James Allen AP Government
Table of Cited Authorities
National Labor Relations Board v. Noel Canning
Federalist Papers 67
U.S. Constitution, Article 2, Section 2
Letter from George Washington to William Drayton
Statement of Argument
For many American citizens that have voted for Obama in the 2012 Presidential Election, they may argue that the President has the constitutional duty to make recess appointments while the Senate is in recess. In my opinion, this is not what the Founding Fathers of our America envisioned. They basically anticipated a country where there was a system of checks and balances as well as separation of powers to keep one branch from becoming too powerful and keeping America from having a monarchy like France and Britain did in the 1700s. Part of the U.S. Senate’s responsibility is to advise the president about some of his/her appointments, and President Obama doing these appointments while the U.S. Senate is not meeting 7 days a week is outlandish and inappropriate in American politics. That is why the Supreme Court should not overturn a lower court’s decision and should crack down on President Obama making these recess appointments while the U.S. Senate is having pro forma meetings.
1) One court case that was brought up to the Supreme Court was the National Labor Relations Board v. Noel Canning. In this court case, Noel Canning, who had worked for Pepsi-Cola products in the early 20th century, was negotiating with Pepsi-Cola’s union over some issues. Canning had submitted plans to this union for a vote to see if they would have gotten approved or not. After a while, when the union’s preferred plan was approved by a board, Canning argued that the agreement was not binding and it repudiated to integrate the vicissitudes into the new collective bargaining agreement. The union then sued Canning because they believed that the labor practice Canning had displayed about this agreement was out of line with the policies set forth by National Labor Relations Board. This case had went to court, and Canning basically argued that the board who heard his proposal consisted of people that President Obama had appointed without the approval of the U.S. Senate. The court had ruled that because the Senate had pro forma meetings between December 2011 and January 2012, the U.S. Senate was not in recess, thus Obama was supposed to make recess appointments. The case decision stated, “Because the Senate did not adjourn sine die, it did not enter “the Recess” between the First and Second Sessions of the 112th Congress (National Labor Relations Board v. Noel Canning).”
2) Alexander Hamilton, a big proponent in the creation of the U.S. Constitution, had wrote Federalist Papers 67, and part of those papers discuss the power the President has on making appointments in the U.S. Senate. Alexander Hamilton wrote, “The ordinary power of appointment is confined to the President and Senate jointly, and can therefore only be exercised during the session of the Senate; but as it would have been improper to oblige this body to be continually in session for the appointment of officers and as vacancies might happen in their recess, which it might be necessary for the public service to fill without delay (Federalist Papers 67).” This merely means that unless in extreme circumstances, the U.S. Senate and the President must come together and come to a consensus about if Obama’s appointment can better the nation or cause havoc internally in the federal government.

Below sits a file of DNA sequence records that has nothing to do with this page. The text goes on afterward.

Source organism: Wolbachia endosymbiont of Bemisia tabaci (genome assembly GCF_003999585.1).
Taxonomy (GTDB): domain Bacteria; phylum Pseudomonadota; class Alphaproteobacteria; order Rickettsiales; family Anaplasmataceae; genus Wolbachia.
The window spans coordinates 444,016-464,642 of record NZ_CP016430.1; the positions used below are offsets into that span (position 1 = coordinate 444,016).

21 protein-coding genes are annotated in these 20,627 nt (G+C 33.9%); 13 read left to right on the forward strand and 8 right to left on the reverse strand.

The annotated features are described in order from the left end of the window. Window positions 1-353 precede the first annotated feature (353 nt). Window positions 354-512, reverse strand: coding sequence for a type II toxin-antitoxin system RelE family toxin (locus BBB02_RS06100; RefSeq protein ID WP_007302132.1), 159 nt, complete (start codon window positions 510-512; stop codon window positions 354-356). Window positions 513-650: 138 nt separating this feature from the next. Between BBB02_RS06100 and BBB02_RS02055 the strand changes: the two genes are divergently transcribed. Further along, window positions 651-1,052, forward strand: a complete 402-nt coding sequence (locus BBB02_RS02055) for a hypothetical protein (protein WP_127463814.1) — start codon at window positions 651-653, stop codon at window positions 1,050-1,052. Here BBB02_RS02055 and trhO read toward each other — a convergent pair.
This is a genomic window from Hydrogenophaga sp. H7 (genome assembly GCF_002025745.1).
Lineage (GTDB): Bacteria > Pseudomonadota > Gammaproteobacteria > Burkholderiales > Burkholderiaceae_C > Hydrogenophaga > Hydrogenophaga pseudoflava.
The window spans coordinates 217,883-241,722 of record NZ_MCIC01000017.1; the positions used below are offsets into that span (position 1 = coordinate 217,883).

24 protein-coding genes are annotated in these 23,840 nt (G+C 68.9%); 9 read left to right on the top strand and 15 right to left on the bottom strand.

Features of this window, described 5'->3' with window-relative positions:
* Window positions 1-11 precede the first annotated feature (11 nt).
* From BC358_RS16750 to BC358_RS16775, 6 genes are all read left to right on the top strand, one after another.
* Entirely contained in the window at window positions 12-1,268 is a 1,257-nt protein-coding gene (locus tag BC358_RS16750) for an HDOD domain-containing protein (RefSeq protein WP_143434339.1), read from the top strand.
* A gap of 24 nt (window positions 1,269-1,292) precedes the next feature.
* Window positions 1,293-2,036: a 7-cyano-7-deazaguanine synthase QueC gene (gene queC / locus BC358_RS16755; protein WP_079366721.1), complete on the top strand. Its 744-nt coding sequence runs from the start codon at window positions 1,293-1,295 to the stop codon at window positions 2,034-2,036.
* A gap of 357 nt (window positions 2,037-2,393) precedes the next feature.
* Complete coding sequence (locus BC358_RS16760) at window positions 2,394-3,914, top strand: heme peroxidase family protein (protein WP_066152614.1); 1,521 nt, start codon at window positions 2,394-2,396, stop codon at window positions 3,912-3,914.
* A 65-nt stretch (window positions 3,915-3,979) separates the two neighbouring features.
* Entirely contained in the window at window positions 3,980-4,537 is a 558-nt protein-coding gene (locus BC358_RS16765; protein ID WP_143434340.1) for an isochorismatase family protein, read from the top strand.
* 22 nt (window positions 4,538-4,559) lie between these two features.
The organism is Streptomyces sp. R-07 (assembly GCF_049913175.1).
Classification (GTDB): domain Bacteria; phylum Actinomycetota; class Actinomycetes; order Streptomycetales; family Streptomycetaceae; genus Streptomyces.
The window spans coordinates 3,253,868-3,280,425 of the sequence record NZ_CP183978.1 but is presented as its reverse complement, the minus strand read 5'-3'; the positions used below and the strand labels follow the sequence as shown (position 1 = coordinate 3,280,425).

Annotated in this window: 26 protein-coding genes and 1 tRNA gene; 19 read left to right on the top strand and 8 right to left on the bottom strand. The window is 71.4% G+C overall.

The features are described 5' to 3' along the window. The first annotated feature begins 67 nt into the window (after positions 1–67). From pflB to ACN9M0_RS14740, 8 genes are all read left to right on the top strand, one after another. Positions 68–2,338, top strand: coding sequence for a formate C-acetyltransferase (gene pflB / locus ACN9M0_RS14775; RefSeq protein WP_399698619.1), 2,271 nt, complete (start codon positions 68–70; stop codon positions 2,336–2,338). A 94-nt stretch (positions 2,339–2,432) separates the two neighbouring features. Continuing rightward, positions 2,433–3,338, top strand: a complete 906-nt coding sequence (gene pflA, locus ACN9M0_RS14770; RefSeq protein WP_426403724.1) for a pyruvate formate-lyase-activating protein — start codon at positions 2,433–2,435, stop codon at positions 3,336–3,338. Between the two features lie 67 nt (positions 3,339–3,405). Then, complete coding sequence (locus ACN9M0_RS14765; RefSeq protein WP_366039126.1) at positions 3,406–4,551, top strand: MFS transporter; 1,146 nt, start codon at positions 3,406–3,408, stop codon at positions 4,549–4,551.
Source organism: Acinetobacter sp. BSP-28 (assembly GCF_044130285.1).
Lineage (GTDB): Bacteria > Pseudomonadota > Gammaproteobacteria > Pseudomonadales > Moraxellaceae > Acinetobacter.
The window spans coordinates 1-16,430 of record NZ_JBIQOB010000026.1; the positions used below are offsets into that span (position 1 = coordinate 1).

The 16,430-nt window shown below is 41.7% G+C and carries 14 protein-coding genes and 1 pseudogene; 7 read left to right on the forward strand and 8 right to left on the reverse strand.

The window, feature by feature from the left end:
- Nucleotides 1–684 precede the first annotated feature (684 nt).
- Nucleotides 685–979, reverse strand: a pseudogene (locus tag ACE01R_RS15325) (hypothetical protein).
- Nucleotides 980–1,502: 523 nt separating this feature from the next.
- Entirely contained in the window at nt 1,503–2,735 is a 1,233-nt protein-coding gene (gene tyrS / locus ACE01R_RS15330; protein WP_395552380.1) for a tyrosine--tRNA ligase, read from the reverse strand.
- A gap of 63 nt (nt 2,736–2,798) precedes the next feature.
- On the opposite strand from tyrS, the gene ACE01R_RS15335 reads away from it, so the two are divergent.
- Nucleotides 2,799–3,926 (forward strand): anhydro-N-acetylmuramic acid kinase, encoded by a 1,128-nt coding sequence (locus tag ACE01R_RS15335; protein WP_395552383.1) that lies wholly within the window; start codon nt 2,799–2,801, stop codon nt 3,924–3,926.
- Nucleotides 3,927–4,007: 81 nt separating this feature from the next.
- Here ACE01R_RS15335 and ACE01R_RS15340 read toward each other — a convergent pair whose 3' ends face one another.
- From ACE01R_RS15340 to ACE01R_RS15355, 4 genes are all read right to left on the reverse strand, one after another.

3) According to the U.S. Constitution, “[The President] shall nominate, and, by and with the Advice and Consent of the Senate, shall appoint Ambassadors, other public Ministers and Consuls, Judges of the supreme Court, and all other Officers of the United States, whose Appointments are not herein otherwise provided for, and which shall be established by Law: but the Congress may by Law vest the Appointment of such inferior Officers, as they think proper, in the President alone, in the Courts of Law, or in the Heads of Departments (U.S. Constitution, Article 2, Section 2).” This section of the U.S. Constitution gives President Obama to make appointments that should be approved and discussed by the U.S. Senate to keep check President Obama and his Executive Branch.
4) According to George Washington, ““Sir. The Office of Judge of the district Court in and for South Carolina District having become vacant; I have appointed you to fill the same, and your Commission therefore [sic] is enclosed. You will observe that the commission which is now transmitted to you is limited to the end of the next Session of the Senate of the United States. This is rendered necessary by the Constitution of the United States, which authorizes the President of the United States to fill up such vacances [sic] as may happen during the recess of the Senate (Letter from George Washington to William Drayton).” George Washington had showed that when he really needed to appoint a person to do a job for him and the Senate was not there to approve of his appointment, he used a recess appointment which is allowed via the U.S. Constitution. When Obama appointed people from December 2011 to January 2012 to a board, the court basically ruled that the U.S. Senate was still meeting during that time period, thus Obama did not really have the authority to make recess appointments without the U.S. Senate’s approval during that period of time.
The President of the United States is allowed to make recess appointments if and only the U.S. Senate is in recess. The way President Obama had used this concept is despicable because he did it when the U.S. Senate was not in recess. When the National Labor Relations Board v. Noel Canning court case is decided by the U.S. Supreme Court, they should uphold the ruling made by the lower court that basically the President should not have made recess appointments when the U.S. Senate were having some occasional meetings.